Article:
Horror on the 13th: December 2011

Published on December 13th, 2011

And, we’re back! It’s written form again for Horror on the 13th! I can’t decide what I like better. Really, I just like mixing it up, because to me, talking about horror is talking about horror. In fact, I agree with that statement almost to a fault. I mean, I really do like and appreciate all horror, even the bad stuff. Horror taps into something very primal in all of us. It’s the fear of the unknown or the mysterious or the abnormal. Mostly, it’s trying to understand things that we, as humans, don’t understand or have no way of understanding. When it’s not that, it’s blood and guts and monsters! Personally, I think all those are the same, but that is always up for debate. Horror has debates! And theories! I love it.

swampthing4What happens when horror moves from those obscure, hard to find, creator owned comics to DC’s “New 52”? Awesome, that’s what. I really don’t have another word for it. Article written. Obviously, I’m kidding, because there is no fun in that. What you actually get is mainstream horror in the comic world. Yes, a lot of people consider books like American Vampire and iZombie to be fairly mainstream, but Vertigo titles have always been able get away with more in their books. That is, until now. Titles like Swamp Thing, Animal Man, and I, Vampire have made it into the regular DC rotation, and those awesomely scary titles get away with everything an indie comic does.

Let’s start with Swamp Thing. First off, it’s written by Scott Snyder. I have mentioned a few times that I am having a love affair with his writing, and it absolutely translates into this book. First off, I hate swarms of anything. To have this villain be made of several swarms of several different things, including bugs and bones just makes my skin crawl. I’m all about a convincing curse mythology, and Snyder does exactly that. Not only is it amazing writing, but the art goes right with it. It’s bloody and graphic and violent and tender. Those words don’t seem like they go together, but open up Swam Thing. They absolutely do. I was actually surprised how intricate the backwards heads were drawn. The artists do no gloss over anything. I think that I may have mentioned that Scott Snyder writes this, and I love him.

animalman1Then we have Animal Man by Jeff Lemire. Personally, I was incredibly skeptical about this book, because I thought it looked dumb. I did not understand why anyone would want to reboot this guy. I thought they wasted this new title. Boy! I could not have been more wrong. This book is super creepy. I like how it’s tying in to Swamp Thing. The mythology behind “The Red” and “The Green” is solid, and I love diving into what these amazingly creative minds can come up with next. I think, if I were going to pick, my favorite thing about these books is the fact that they aren’t afraid to mess with kids. Like, the four year old daughter in Animal Man has these powers and can enter “The Red.” All the while, an ancient agent of “The Red” is attacking her brother. Not to mention, in Swamp Thing the main villain, who has been killing a lot of people is a young boy. They don’t shy away from making it brutal, and I really respect that. It’s a classic move in horror, solidifying these books as staples in the horror universe.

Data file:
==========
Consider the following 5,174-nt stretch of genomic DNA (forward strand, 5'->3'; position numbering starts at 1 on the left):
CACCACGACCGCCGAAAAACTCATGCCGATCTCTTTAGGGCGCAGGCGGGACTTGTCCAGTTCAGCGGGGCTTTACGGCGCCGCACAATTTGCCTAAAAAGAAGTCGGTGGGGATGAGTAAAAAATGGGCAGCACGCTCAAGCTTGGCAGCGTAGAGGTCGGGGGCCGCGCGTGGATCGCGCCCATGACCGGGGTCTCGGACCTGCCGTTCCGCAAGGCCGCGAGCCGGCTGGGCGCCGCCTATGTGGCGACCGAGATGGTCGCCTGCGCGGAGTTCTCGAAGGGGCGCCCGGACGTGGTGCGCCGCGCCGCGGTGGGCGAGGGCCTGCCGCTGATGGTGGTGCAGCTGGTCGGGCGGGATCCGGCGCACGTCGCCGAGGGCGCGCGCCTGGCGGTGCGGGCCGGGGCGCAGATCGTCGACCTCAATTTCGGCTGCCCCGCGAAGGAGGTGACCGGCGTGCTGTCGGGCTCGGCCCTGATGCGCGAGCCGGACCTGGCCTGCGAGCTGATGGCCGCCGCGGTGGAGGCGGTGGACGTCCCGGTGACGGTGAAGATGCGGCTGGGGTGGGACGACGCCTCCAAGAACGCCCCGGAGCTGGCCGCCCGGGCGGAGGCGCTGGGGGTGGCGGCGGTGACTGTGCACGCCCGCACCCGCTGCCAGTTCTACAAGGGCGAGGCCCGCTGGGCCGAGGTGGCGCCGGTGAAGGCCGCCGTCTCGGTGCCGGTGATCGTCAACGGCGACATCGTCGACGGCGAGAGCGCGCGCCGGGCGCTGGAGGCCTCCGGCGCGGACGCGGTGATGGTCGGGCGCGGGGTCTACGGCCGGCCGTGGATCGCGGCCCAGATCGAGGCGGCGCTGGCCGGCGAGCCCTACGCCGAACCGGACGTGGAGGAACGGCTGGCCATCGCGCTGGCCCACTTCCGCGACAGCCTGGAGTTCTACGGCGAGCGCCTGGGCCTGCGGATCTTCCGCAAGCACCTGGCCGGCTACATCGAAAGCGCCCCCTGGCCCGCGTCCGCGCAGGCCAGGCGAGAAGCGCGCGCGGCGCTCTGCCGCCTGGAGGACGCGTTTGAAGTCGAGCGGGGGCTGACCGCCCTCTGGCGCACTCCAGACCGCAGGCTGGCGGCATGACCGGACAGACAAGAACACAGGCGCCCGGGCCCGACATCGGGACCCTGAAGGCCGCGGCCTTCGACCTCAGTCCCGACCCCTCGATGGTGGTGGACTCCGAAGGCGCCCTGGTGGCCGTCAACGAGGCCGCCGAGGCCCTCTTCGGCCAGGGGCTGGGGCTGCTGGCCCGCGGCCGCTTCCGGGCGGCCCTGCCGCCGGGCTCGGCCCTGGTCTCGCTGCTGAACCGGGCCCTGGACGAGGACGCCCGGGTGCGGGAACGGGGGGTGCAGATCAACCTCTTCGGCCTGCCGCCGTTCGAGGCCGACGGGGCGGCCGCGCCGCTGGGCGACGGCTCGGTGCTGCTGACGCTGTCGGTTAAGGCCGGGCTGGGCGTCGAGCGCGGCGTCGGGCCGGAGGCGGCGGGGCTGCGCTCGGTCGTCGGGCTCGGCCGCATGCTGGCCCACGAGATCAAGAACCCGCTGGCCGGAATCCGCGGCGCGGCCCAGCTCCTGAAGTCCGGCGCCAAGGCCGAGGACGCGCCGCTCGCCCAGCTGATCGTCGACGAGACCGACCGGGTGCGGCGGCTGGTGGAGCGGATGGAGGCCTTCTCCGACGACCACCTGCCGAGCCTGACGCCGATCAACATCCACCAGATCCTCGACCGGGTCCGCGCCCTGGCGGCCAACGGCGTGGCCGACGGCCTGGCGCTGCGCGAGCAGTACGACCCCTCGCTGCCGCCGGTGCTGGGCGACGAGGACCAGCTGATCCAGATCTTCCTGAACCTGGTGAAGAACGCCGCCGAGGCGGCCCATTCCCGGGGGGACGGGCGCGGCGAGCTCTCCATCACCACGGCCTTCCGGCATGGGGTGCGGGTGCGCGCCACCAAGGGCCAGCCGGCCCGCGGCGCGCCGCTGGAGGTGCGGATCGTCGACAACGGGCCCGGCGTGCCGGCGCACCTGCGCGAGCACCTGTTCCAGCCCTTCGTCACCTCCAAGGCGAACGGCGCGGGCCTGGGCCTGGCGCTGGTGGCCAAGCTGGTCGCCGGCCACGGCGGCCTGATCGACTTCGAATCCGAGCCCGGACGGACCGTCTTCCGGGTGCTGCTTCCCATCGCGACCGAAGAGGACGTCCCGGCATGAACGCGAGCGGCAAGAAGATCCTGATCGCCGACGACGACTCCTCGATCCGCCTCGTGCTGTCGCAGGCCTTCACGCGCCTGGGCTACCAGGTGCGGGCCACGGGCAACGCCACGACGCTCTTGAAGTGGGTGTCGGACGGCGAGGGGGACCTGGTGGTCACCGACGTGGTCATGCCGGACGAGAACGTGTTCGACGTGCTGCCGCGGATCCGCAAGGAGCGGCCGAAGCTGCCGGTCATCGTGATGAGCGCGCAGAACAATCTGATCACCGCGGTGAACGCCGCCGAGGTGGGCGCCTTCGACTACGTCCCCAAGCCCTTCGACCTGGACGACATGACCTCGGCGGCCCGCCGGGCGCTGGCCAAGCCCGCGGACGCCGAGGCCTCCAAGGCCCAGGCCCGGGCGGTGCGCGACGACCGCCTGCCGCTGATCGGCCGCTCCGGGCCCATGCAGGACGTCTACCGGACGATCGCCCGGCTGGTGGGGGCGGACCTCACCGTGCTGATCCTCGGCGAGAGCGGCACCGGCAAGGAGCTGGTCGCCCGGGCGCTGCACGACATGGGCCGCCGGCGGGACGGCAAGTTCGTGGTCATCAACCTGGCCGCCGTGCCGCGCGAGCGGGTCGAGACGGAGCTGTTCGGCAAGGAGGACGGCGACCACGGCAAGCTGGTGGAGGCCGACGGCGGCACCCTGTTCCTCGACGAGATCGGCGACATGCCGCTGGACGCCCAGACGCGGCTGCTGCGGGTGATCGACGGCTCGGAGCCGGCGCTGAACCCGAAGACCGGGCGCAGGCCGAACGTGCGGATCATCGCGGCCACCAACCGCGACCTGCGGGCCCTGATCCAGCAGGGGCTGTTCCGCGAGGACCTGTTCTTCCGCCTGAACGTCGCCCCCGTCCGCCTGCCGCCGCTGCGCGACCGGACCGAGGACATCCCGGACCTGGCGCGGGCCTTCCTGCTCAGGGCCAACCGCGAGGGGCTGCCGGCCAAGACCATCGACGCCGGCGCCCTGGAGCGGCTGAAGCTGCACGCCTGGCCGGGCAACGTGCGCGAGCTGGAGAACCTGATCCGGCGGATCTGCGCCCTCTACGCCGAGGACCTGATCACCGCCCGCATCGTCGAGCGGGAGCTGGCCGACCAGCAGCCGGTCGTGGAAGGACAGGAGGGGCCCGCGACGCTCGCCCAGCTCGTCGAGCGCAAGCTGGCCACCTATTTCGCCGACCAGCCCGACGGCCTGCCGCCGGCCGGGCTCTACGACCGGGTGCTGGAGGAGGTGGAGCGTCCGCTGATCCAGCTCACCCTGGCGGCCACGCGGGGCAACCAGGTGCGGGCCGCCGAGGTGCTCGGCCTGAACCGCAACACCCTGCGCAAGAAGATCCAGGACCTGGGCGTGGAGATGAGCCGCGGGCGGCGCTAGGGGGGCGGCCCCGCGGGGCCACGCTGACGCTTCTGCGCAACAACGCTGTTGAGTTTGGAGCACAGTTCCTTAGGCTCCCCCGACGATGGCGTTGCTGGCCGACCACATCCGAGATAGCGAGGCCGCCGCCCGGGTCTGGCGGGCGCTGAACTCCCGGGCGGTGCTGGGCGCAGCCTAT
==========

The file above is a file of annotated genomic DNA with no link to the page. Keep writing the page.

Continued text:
While DC has their natural creatures covered, they did go with one amazing horror book that comes from classic monsters. Joshua Hail Fialkov’s I, Vampire is a treat in my pull list every month. I love Fialkov’s spin on classic, well, everything! He takes a love story, where each member of the couple lies on the opposing sides of a major vampire debate. So major, in fact, that it could lead to war. Mary is such an amazing antagonist, attempting to pull the vampires in her favor. She has no remorse and no sympathy for the humans. I love that to bits! I mean,

ivampire3vampires are monsters. We are their food. I hate the romanticizing of vampires to the point where they might as well not have fangs. If they just want to hang out, while ignoring their cravings and basic vampire needs, then I want nothing to do with them. Vampires eat us, and Mary does exactly that. Somehow, she is also amazingly sexy doing it. And, in her villainous nature, she is also the character that sees things as they are. The world is changing, and she will be the first to take advantage of that, even if it means she has to forsake the man she loves. I love how she knows everything even when she doesn’t. Read the book, because as vague as that statement was, it makes total and complete sense. Well done, once again, to Joshua Hale Fialkov for making me love and fear a character’s strengths and weaknesses, because Mary is one hundred percent that girl who will love you with everything she has and rip your heart out. Of course, Mary will also drain your blood.

I want, in conclusion, to congratulate DC Comics for having enough faith in these writers and titles to take a chance and make them regular DC titles. They sure do brighten up my day whenever I pull one of the out of my file. As much as I love my indie and creator owned horror titles, I am really loving that horror is getting out there in the comic world in a very real way. My hope is that the interest in horror will translate to more creator owned titles being picked up. Then horror will dominate the comic world!!! Muahahahaha! Just kidding. Kinda. I don’t really think that will ever happen, but a girl can dream. Thank you all for putting up with my bloody and monstrous diatribes in 2011. I hope to frighten the hell out of you all in 2012. Until next year, stay scared!

Susan Damon